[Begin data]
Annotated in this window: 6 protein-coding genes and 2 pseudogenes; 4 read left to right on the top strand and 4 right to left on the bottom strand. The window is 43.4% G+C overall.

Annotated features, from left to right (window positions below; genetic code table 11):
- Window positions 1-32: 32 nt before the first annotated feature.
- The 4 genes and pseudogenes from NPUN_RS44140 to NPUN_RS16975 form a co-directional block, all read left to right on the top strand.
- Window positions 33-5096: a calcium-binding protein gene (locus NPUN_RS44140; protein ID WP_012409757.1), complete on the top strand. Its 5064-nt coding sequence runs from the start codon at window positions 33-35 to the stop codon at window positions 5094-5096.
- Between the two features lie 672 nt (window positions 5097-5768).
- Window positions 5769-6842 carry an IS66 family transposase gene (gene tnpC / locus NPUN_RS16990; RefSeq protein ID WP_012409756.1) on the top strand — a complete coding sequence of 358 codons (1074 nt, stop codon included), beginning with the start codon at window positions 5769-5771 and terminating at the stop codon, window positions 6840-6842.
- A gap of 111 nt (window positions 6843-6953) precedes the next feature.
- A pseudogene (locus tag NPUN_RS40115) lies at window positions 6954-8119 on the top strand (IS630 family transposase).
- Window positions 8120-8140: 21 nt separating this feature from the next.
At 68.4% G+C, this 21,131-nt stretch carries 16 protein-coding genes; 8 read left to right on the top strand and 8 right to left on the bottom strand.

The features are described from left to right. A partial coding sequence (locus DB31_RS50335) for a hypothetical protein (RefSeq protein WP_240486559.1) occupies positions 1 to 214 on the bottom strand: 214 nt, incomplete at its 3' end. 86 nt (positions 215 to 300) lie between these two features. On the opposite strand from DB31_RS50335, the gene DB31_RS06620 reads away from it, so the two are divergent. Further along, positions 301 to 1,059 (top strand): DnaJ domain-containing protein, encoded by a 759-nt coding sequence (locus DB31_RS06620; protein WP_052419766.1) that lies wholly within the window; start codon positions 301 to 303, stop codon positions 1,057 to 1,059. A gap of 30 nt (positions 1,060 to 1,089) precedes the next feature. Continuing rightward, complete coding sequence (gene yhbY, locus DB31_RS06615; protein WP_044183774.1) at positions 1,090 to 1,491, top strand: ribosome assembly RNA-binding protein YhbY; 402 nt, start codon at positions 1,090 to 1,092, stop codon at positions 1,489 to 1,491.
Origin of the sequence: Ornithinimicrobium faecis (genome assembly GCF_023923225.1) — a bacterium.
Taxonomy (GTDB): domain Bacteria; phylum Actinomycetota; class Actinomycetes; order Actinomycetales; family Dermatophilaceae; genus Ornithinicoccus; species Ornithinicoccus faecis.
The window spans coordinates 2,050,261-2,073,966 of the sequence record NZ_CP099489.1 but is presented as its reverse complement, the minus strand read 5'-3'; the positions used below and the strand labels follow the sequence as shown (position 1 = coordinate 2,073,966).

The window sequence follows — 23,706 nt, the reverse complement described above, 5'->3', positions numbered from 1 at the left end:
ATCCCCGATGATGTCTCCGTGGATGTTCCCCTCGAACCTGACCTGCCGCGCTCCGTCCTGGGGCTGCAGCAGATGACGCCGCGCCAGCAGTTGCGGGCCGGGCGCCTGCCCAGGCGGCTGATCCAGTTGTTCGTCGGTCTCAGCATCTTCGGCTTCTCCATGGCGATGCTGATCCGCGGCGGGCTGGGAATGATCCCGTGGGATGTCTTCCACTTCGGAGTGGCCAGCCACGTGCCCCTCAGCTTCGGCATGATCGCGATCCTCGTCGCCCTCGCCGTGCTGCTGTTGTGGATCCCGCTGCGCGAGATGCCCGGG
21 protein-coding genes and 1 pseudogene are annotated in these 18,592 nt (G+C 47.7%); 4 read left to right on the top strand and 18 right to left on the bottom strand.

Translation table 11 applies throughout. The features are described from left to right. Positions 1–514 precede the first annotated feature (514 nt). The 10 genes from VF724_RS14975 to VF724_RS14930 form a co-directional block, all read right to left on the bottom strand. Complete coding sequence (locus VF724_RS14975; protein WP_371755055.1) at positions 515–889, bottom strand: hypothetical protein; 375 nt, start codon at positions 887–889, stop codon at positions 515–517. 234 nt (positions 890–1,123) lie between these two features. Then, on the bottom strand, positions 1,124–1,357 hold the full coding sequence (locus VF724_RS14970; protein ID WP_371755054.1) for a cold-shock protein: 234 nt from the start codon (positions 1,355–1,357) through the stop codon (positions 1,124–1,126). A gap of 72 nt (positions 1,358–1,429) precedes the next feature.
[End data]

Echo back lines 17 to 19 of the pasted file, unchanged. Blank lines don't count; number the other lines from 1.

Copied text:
ATCCCCGATGATGTCTCCGTGGATGTTCCCCTCGAACCTGACCTGCCGCGCTCCGTCCTGGGGCTGCAGCAGATGACGCCGCGCCAGCAGTTGCGGGCCGGGCGCCTGCCCAGGCGGCTGATCCAGTTGTTCGTCGGTCTCAGCATCTTCGGCTTCTCCATGGCGATGCTGATCCGCGGCGGGCTGGGAATGATCCCGTGGGATGTCTTCCACTTCGGAGTGGCCAGCCACGTGCCCCTCAGCTTCGGCATGATCGCGATCCTCGTCGCCCTCGCCGTGCTGCTGTTGTGGATCCCGCTGCGCGAGATGCCCGGG
21 protein-coding genes and 1 pseudogene are annotated in these 18,592 nt (G+C 47.7%); 4 read left to right on the top strand and 18 right to left on the bottom strand.

Translation table 11 applies throughout. The features are described from left to right. Positions 1–514 precede the first annotated feature (514 nt). The 10 genes from VF724_RS14975 to VF724_RS14930 form a co-directional block, all read right to left on the bottom strand. Complete coding sequence (locus VF724_RS14975; protein WP_371755055.1) at positions 515–889, bottom strand: hypothetical protein; 375 nt, start codon at positions 887–889, stop codon at positions 515–517. 234 nt (positions 890–1,123) lie between these two features. Then, on the bottom strand, positions 1,124–1,357 hold the full coding sequence (locus VF724_RS14970; protein ID WP_371755054.1) for a cold-shock protein: 234 nt from the start codon (positions 1,355–1,357) through the stop codon (positions 1,124–1,126). A gap of 72 nt (positions 1,358–1,429) precedes the next feature.